We provide for income taxes based upon the geographic composition of worldwide earnings and tax regulations governing each country, including particularly the People’s Republic of China. The calculation of tax liabilities involves significant judgment in estimating the impact of uncertainties in the application of complex tax laws, particularly in foreign countries such as the People’s Republic of China.

 

In July 2006, the Financial Accounting Standards Board (“FASB”) issued FASB Interpretation No. 48, “Accounting for Uncertainty in Income Taxes, an interpretation of FASB Statement No. 109” (“FIN 48”). FIN 48 clarifies the accounting for uncertainty in income taxes recognized in an enterprise’s financial statements in accordance with SFAS 109. This interpretation prescribes a recognition threshold and measurement attribute for the financial statement recognition and measurement of a tax position taken or expected to be taken in a tax return. FIN 48 also provides guidance on derecognition of tax benefits, classification on the balance sheet, interest and penalties, accounting in interim periods, disclosure, and transition. We adopted FIN 48 effective January 1, 2007. We recognize interest and penalties related to uncertain tax positions in income tax expense. As of September 30, 2007, we do not have any gross unrecognized tax benefits, nor any accrued interest and penalties related to uncertain tax positions. As a result of the implementation of FIN 48, we identified $16.4 million in unrecognized tax benefits. This amount decreased the tax loss carryforwards in the U.S. which are fully offset by a valuation allowance. We file income tax returns in the U.S. federal, various states and foreign jurisdictions. We have substantially concluded all U.S. federal and state income tax matters through December 31, 2006.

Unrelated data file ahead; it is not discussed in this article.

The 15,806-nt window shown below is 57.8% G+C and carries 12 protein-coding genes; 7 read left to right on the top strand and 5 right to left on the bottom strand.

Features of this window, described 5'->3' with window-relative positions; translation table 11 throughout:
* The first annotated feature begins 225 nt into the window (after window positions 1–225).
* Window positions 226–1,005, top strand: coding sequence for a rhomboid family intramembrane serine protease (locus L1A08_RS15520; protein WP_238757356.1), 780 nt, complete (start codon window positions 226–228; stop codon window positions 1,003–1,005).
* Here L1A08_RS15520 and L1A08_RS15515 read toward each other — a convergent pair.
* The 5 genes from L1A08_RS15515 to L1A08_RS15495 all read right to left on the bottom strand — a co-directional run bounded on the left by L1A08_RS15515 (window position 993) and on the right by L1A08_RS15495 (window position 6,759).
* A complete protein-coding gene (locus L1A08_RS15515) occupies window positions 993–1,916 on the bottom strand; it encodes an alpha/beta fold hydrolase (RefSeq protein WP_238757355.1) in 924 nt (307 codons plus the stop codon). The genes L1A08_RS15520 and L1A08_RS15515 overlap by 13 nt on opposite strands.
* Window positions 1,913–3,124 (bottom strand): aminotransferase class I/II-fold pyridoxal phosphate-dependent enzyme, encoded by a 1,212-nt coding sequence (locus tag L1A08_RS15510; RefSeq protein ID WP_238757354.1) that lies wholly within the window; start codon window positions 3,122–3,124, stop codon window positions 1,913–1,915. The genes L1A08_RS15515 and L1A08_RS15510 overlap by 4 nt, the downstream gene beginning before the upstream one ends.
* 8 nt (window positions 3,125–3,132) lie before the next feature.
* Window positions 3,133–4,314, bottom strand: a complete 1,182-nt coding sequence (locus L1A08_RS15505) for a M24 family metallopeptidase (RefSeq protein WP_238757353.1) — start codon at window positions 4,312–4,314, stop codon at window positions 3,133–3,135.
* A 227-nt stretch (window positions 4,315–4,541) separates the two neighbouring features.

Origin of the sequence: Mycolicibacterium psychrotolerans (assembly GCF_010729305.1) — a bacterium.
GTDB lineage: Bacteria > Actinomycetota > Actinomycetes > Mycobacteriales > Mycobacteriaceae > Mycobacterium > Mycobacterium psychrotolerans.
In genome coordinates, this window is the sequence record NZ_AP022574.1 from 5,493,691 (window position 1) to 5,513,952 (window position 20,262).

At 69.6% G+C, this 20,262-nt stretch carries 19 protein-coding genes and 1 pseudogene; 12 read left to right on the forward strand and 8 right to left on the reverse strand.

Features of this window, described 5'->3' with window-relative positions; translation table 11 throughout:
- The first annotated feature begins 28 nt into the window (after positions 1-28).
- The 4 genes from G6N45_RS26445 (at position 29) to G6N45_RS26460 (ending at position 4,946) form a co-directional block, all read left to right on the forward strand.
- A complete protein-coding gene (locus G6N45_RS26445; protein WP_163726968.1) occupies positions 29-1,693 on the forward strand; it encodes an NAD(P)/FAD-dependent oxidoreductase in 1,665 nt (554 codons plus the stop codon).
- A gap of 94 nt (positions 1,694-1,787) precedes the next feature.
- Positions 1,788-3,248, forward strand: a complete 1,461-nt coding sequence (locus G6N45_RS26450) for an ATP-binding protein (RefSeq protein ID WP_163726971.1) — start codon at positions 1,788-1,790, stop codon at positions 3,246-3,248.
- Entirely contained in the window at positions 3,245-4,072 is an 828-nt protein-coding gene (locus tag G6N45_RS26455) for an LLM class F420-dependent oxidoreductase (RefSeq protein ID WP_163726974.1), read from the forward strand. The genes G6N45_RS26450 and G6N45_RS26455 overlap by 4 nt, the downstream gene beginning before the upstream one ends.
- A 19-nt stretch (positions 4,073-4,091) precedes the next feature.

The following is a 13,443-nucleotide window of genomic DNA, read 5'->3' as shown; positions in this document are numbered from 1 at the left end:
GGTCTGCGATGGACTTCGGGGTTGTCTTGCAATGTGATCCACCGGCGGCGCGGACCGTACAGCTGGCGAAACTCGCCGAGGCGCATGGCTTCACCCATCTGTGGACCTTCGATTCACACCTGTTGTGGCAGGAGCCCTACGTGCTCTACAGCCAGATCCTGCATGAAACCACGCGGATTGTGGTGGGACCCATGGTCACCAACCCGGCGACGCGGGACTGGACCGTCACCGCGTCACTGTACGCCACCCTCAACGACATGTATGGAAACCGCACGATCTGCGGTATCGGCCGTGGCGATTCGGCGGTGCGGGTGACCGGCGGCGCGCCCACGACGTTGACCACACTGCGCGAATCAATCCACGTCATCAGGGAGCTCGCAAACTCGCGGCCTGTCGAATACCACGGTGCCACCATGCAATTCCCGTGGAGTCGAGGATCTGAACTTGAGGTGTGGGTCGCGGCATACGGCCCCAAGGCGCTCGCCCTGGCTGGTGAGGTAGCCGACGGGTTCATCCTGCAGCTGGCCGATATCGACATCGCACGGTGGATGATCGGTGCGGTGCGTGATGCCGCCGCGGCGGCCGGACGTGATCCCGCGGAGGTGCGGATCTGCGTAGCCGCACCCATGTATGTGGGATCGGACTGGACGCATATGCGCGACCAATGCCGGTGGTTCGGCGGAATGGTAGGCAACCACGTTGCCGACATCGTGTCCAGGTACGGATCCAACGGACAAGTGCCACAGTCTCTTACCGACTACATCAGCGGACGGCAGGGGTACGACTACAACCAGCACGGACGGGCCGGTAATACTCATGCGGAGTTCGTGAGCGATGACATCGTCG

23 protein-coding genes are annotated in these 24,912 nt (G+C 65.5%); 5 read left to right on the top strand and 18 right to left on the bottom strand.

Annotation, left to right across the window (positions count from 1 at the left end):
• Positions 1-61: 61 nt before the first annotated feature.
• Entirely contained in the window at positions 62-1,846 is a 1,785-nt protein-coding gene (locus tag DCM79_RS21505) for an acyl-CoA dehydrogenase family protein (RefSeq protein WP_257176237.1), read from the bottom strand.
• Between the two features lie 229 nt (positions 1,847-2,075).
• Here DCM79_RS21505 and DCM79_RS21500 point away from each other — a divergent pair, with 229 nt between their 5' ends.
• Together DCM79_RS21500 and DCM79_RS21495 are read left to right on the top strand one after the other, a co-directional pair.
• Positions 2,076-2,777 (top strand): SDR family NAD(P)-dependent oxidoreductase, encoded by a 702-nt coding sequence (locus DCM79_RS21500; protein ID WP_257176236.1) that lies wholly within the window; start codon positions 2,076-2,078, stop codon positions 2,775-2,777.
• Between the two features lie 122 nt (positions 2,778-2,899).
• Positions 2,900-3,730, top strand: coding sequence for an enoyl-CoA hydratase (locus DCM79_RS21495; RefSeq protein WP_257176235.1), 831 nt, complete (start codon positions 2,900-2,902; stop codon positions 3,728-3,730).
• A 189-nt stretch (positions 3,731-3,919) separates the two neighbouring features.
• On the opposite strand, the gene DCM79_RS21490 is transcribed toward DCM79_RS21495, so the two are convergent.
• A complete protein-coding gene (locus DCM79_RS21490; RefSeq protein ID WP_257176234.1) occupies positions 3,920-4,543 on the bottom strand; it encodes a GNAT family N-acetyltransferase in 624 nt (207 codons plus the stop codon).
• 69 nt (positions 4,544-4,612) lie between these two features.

As of the date of the filing of this quarterly report, there have been no material changes to our critical accounting policies and procedures during the three months and nine months ended September 30, 2007 compared to that disclosed in our Annual Report on Form 10K for the fiscal year ended December 31, 2006 filed with the SEC on March 23, 2007 and our Quarterly Reports on Form 10-Q for the quarterly periods ended March 31, 2007 and June 30, 2007 filed with the SEC on May 11, 2007 and August 13, 2007, respectively.